I looked back at the pictures I take each year to mark when the first snowfall on New York Mountain occurs.

2010: September 23 (Tara's birthday!)
2009: September 20
2008: Hmmm, apparently I hadn't started marking the occasion yet

So now as I look, we're not too far off the trend. I confess I'm hoping for a very nice, long Indian Summer now. I'm not ready to wear socks.

Saturday, September 10, 2011

Alone in the Valley

Well, of course I'm not really alone in the valley. But today I feel a little bit alone. Tara, Craig and Garvin took off yesterday for another adventure. They will be roadtripping around the U.S. for this fall, and then after the holidays, they will be spending six or seven months in Thailand and China.

Good grief. That's long when you calculate it in sister time.

I am already missing sister time.

This is when I start calling Erin an inordinate number of times a day and driving her out of her gourd. If she has a gourd left after six kids.

Anyway, if you want to follow Tara, Craig and Garvin's adventures, they are at: www.nootsonthego.blogspot.com.

It's sure to be good fun. Not as much fun as if I were there with them, but fun all the same.

Wednesday, September 7, 2011

Wake Me Up When September Ends

Do I make that same lame (Green Day) joke every year? If not, I feel like I should.

The school year. It's here and I'm glad, but September is also a nightmare in terms of schedules. The kids' schedules. My schedule. Eamonn's schedule. The schools--two different ones this year now that middle school is in the mix. Sports.

A month ago, my September schedule was amazingly clear. Now, it's nearly black with pencil marks, erasings, and more pencil marks. (I still keep a pencil/paper calendar if you can believe it)

Where the heck did all of these meetings, sports practices and volunteer thingys come from?

Last weekend we decided to get out of town for the Labor Day holiday. We headed southeast to a mining area called Cripple Creek. We camped at 10,000 feet (my sister said, "What is it with you guys and camping at high altitudes in the fall?") at the world's highest KOA. It was very fun. We visited the Florissant Fossil beds and saw the gold mines and just had a relaxing time in general.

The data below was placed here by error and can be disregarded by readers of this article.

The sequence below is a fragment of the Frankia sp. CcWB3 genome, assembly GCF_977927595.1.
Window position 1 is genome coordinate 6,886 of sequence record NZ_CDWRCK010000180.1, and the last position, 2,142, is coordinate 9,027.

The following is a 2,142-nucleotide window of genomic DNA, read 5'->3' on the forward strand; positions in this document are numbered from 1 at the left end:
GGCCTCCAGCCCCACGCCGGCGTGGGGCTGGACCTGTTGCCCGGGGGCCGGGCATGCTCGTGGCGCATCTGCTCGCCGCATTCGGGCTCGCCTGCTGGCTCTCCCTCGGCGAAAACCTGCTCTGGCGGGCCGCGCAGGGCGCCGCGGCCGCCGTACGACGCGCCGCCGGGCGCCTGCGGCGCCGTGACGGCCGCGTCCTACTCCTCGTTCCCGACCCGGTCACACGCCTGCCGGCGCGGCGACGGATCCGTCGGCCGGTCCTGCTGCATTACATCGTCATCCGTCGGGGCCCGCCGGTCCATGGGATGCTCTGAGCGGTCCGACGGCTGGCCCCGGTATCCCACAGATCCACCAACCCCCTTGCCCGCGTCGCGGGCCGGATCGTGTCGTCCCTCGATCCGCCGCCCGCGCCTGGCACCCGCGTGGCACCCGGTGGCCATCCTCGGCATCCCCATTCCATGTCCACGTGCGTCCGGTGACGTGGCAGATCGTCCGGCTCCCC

Some pictures:

We stumbled upon a llama farm. This llama was very interested in Finn!

Cool old dead tree as we started a hike at the fossil beds.

I discovered I love, love, love the pondersosa pines in this area. In our valley, the trees tend to be lodgepole pines (and aspens), which, incidentally, have been partially eradicated by the pine bark beetle. Bummer. But these ponderosa pines were so beautiful and green. I'd never seen pine cones in this green stage before.

One of the things offered by our country's national parks system is the chance for kids to earn a junior ranger badge. It's pretty cool and the boys have done it at each of the national parks we've visited. Here we are out on the Ponderosa Loop at Florissant Fossil Beds National Monument. Stunning scenery and great temps--in the high 60s or low 70s and a light breeze. Coat on. Coat off. Coat on. Coat off. Colorado is fickle like that.

One of the assignments to become a Junior Ranger was to see if you could find an animal track. Any guesses as to what animal left this track?

Indian Paintbrush

Taking the oath and earning their badges.

The Hornbeck Homestead. First homestead in the area was started by a single woman (who outlived three husbands) and her children!

Leaving the fossil beds park.

A chilly morning. Trying to get the fire started.

This area of Colorado was known for its gold mines, which produced more gold than the California and Alaksa gold rushes combined. This tire is from one of the big earth movers.

Views of the very beautiful Lost Creek Wilderness Area.

I couldn't stop staring at it.

Car picnic in the Lost Creek Wilderness Area

Top of Guanella Pass. This pass has been closed for the past two years for construction and paving. It's still not finished, but we could take it as a direct route to Georgetown, finally.

Top of Guanella.

The reason we wanted to get to Georgetown: Our annual trip to the soda fountain. Malts and shakes all around. If the pass had still been closed, it would have taken about two additional hours to get there!

Came out of the soda fountain and...

...ran into my friend, Paige, who I met through an online travel forum many moons ago. We have met once in person, also many moons ago. Now we both live in Colorado, but several hours apart. A huge coincidence!

So now we're home after a great weekend away and the week is in a full-blown frenzy. Next week I'll actually get to work a 5-day day week. I've forgotten what that's like.